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This year has seen a number of states pass laws that restrict abortion. At the same time, according to new data from the Guttmacher Institute, there is some evidence that a growing number of women are taking matters into their own hands; they are using pills to induce their own abortions without seeing a doctor. Some activists are trying to spread information about that option, which they say is now safer and easier. NPR's Sarah McCammon has the story.
SARAH MCCAMMON, BYLINE: When Arlen found out she was pregnant earlier this year, she was still finishing college and knew she didn't want a child. There's a clinic near her home in El Paso, Texas, but Arlen says she still faced obstacles to getting an abortion.
ARLEN: I started, like, researching about, like, prices. And I was like, well, I don't have $500. So I was like, OK, there's got to be other ways.
MCCAMMON: Arlen is in her 20s. She's asked us not to use her last name in order to protect her privacy. Arlen's online research led her to information about self-induced abortion with pills; that means using pills to bring on cramping and bleeding to intentionally end a pregnancy.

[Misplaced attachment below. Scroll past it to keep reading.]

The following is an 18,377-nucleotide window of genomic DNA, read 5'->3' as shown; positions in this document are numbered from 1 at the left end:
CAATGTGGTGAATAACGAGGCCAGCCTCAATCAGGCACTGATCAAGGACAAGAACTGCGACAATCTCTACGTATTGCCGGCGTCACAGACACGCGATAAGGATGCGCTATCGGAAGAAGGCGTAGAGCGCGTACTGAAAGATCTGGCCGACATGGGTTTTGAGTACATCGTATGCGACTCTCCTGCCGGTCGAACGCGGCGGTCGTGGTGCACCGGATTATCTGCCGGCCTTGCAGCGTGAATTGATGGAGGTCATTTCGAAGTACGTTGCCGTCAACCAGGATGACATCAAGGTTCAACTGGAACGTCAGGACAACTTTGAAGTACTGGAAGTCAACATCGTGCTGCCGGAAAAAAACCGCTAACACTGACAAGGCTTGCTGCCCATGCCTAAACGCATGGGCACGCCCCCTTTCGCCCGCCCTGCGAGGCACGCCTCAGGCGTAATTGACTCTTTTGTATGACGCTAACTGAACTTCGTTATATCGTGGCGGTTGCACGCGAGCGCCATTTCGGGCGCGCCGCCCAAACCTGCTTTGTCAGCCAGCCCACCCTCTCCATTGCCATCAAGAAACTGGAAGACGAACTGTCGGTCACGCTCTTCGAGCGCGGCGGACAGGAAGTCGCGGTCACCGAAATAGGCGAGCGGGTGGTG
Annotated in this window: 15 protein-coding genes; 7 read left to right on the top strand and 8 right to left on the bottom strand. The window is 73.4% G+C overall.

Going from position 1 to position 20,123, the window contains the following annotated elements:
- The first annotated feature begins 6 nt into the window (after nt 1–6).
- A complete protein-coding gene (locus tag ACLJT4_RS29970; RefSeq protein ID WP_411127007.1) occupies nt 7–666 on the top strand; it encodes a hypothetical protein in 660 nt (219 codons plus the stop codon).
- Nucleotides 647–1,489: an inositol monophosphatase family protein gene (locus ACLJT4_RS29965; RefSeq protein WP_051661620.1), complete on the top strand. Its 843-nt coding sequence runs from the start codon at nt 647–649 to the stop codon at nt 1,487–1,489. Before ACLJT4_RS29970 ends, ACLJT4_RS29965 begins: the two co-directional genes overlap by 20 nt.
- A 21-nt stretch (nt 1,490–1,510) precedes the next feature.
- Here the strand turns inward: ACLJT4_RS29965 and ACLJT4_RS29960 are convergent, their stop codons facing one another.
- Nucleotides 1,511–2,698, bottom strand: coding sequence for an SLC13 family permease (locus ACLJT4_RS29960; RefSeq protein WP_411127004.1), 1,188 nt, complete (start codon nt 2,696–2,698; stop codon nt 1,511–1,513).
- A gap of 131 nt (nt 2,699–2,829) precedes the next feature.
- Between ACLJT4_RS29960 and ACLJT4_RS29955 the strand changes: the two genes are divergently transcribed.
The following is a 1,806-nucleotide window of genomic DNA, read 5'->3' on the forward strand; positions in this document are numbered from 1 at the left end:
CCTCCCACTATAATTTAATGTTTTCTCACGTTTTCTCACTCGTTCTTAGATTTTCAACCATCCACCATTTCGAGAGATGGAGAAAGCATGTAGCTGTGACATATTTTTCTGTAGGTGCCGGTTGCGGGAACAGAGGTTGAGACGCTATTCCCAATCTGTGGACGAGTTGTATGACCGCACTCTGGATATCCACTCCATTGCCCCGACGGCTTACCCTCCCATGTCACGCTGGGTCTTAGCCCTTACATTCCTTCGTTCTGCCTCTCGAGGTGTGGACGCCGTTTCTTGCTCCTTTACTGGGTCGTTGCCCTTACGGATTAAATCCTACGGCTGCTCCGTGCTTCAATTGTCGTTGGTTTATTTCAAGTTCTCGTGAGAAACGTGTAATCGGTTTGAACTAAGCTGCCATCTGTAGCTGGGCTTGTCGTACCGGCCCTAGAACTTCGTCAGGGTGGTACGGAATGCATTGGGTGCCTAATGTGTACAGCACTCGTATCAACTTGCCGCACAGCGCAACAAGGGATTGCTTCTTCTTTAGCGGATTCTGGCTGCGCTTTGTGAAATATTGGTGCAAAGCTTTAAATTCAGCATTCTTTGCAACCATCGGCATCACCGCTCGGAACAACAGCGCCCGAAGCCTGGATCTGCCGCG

ARLEN: For me, it was very, like, taking my power back. Like, I'm going to do this.
MCCAMMON: There are multiple ways of inducing an abortion with medication. The most effective method, approved by the Food and Drug Administration up to 10 weeks into a pregnancy, requires two drugs, but that combination is heavily regulated and can be hard to obtain. The World Health Organization says a single drug also can be effective, provided patients get follow-up care. Arlen learned online that she could get that drug, sold to treat ulcers, at a pharmacy across the border in Juarez, Mexico.
ARLEN: And even, like, my friend that was with me, she was kind of, like, shocked about how easy it was to - like, no questions, no nothing. She was like, oh, my god, like, it's for real.
MCCAMMON: Arlen didn't want to take the pills alone, so she went to a friend's home in El Paso and followed the instructions she'd found online. Over the next few hours, she says she experienced a lot of cramping and bleeding and some vomiting.
ARLEN: The first time I saw blood I was so relieved because I wasn't happy about it, but I was just like, it worked and - it wasn't, like, sadly upsetting; it was just kind of, like, a thing that had to happen.
MCCAMMON: A network of reproductive rights advocates is working to spread information about self-induced abortion with pills to people like Arlen, both over the Internet and in person. This comes at a time when getting an abortion at a clinic is becoming more difficult in many parts of the country. Michele Landeau is with the Gateway Women's Access Fund in Missouri.